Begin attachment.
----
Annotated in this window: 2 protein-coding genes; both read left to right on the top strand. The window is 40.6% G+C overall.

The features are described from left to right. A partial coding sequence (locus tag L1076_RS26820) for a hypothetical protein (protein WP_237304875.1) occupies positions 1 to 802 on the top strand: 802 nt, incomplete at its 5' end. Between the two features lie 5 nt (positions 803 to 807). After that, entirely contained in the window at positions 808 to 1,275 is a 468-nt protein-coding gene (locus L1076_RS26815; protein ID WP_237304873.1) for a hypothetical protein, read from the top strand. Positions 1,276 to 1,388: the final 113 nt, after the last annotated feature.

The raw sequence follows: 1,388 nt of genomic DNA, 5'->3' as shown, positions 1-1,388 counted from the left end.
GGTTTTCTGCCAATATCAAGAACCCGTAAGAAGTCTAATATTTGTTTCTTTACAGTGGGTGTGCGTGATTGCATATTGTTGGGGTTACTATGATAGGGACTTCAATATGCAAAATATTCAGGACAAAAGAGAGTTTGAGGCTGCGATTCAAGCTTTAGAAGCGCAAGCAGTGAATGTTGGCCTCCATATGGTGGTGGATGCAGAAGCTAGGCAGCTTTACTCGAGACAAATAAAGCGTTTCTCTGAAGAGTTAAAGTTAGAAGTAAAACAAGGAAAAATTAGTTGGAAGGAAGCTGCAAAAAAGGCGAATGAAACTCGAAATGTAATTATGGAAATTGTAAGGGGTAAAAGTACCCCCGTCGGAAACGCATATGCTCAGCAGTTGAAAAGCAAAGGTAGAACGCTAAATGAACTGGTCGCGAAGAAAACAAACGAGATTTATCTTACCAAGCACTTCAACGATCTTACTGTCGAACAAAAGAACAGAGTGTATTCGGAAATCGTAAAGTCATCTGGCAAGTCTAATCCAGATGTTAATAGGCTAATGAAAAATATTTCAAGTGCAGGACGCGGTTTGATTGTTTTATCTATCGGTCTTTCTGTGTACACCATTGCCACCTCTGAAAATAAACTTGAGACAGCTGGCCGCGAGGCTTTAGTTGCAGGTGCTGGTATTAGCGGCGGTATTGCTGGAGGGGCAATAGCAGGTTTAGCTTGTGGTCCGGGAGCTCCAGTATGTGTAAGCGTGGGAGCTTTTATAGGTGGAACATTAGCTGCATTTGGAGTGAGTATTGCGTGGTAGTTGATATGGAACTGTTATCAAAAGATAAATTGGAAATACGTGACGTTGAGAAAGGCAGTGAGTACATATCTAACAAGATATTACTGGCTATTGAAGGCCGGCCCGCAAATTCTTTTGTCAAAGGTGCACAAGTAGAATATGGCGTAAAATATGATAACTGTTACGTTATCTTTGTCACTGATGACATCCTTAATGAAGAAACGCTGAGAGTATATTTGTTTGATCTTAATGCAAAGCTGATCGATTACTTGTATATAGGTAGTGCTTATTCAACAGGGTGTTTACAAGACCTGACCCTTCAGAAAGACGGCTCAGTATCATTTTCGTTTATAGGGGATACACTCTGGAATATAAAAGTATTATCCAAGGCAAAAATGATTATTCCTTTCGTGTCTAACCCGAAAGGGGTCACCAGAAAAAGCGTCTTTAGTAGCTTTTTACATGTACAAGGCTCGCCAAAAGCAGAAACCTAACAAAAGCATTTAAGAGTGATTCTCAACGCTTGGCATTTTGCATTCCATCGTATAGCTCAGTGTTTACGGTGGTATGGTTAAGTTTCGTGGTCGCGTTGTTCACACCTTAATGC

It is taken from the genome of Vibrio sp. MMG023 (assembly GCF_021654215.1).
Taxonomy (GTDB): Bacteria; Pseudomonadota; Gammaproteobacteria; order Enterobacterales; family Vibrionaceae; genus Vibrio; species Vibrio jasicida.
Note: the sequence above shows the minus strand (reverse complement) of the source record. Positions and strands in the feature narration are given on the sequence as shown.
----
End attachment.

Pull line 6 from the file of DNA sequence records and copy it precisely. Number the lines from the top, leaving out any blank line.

Taxonomy (GTDB): Bacteria; Pseudomonadota; Gammaproteobacteria; order Enterobacterales; family Vibrionaceae; genus Vibrio; species Vibrio jasicida.